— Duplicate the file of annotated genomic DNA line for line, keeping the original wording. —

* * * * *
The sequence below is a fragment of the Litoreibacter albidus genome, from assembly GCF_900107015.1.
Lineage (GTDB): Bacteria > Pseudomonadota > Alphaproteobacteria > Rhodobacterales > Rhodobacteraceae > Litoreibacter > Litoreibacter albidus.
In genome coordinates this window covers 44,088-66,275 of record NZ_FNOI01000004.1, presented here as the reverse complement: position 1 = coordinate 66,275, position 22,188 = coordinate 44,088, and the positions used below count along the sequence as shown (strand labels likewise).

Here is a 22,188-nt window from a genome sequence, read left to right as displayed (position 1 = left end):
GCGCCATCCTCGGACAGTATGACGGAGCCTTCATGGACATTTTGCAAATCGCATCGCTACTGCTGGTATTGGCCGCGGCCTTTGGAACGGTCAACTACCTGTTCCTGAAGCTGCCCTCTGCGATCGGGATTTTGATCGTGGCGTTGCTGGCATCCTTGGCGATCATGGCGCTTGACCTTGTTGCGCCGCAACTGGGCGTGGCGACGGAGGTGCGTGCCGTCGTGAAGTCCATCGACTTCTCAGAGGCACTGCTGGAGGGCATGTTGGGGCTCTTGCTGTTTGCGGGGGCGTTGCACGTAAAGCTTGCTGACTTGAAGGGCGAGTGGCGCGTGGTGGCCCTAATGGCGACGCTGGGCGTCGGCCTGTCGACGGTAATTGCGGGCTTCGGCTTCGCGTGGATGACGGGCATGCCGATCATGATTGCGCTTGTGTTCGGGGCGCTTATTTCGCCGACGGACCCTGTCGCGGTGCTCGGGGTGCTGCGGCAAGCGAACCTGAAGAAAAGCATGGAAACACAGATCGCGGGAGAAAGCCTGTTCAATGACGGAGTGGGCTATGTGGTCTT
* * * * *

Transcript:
The sequence below is a fragment of the Litoreibacter albidus genome, from assembly GCF_900107015.1.
Lineage (GTDB): Bacteria > Pseudomonadota > Alphaproteobacteria > Rhodobacterales > Rhodobacteraceae > Litoreibacter > Litoreibacter albidus.
In genome coordinates this window covers 44,088-66,275 of record NZ_FNOI01000004.1, presented here as the reverse complement: position 1 = coordinate 66,275, position 22,188 = coordinate 44,088, and the positions used below count along the sequence as shown (strand labels likewise).

Here is a 22,188-nt window from a genome sequence, read left to right as displayed (position 1 = left end):
GCGCCATCCTCGGACAGTATGACGGAGCCTTCATGGACATTTTGCAAATCGCATCGCTACTGCTGGTATTGGCCGCGGCCTTTGGAACGGTCAACTACCTGTTCCTGAAGCTGCCCTCTGCGATCGGGATTTTGATCGTGGCGTTGCTGGCATCCTTGGCGATCATGGCGCTTGACCTTGTTGCGCCGCAACTGGGCGTGGCGACGGAGGTGCGTGCCGTCGTGAAGTCCATCGACTTCTCAGAGGCACTGCTGGAGGGCATGTTGGGGCTCTTGCTGTTTGCGGGGGCGTTGCACGTAAAGCTTGCTGACTTGAAGGGCGAGTGGCGCGTGGTGGCCCTAATGGCGACGCTGGGCGTCGGCCTGTCGACGGTAATTGCGGGCTTCGGCTTCGCGTGGATGACGGGCATGCCGATCATGATTGCGCTTGTGTTCGGGGCGCTTATTTCGCCGACGGACCCTGTCGCGGTGCTCGGGGTGCTGCGGCAAGCGAACCTGAAGAAAAGCATGGAAACACAGATCGCGGGAGAAAGCCTGTTCAATGACGGAGTGGGCTATGTGGTCTT